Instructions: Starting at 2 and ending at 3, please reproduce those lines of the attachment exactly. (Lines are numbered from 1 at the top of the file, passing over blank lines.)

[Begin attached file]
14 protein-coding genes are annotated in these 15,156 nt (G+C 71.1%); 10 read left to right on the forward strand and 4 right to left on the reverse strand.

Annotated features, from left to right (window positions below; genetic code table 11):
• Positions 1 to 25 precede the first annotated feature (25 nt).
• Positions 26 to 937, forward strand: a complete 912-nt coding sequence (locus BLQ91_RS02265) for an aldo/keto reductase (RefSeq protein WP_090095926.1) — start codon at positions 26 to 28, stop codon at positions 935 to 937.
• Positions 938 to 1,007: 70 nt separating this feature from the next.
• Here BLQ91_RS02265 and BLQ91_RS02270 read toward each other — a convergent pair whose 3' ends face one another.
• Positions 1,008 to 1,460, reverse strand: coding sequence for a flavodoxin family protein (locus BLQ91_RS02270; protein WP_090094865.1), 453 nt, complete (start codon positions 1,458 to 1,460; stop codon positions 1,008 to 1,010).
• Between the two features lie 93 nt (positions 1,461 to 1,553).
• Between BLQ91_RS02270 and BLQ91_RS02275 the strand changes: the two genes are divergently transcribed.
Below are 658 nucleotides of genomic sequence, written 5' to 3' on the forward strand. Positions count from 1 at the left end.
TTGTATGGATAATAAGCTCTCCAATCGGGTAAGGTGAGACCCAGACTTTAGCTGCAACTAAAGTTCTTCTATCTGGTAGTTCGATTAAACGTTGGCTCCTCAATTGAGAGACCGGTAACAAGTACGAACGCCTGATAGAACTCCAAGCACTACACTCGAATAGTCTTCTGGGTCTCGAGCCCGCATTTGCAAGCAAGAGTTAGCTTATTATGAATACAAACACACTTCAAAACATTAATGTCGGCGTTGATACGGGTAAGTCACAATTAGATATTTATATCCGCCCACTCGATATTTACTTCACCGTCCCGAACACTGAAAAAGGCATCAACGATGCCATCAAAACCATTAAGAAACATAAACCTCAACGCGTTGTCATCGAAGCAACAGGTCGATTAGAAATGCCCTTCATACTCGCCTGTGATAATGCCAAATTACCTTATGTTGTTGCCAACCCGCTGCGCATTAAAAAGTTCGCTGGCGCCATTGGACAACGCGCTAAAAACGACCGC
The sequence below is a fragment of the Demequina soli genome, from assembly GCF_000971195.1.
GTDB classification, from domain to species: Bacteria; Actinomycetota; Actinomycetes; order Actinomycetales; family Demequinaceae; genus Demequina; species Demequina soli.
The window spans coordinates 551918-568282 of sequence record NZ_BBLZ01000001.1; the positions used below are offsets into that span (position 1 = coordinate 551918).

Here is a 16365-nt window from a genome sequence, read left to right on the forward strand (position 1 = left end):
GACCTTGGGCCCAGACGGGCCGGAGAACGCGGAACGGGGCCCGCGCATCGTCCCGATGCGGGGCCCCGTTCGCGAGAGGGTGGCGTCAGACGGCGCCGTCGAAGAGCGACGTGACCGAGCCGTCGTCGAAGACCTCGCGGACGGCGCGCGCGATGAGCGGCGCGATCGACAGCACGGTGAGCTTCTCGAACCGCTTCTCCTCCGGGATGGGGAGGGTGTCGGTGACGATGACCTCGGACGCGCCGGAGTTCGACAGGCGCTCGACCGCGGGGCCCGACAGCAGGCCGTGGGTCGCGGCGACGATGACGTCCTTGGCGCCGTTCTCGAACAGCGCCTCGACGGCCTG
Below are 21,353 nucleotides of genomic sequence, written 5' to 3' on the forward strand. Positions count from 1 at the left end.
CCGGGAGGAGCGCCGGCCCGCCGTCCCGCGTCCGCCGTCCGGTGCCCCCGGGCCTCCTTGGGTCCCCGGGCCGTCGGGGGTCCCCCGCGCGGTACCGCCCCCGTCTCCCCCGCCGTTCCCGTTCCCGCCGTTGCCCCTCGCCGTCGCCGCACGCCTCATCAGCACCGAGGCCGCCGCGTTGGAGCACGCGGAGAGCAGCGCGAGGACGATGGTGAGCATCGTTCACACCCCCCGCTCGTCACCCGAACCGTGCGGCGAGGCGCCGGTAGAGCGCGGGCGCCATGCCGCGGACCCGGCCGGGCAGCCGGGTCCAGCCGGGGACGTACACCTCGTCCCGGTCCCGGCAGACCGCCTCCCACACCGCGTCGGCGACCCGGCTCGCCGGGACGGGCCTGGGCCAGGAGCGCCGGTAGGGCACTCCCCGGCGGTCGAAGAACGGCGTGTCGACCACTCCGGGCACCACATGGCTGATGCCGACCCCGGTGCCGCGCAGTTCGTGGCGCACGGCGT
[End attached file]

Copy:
Annotated features, from left to right (window positions below; genetic code table 11):
• Positions 1 to 25 precede the first annotated feature (25 nt).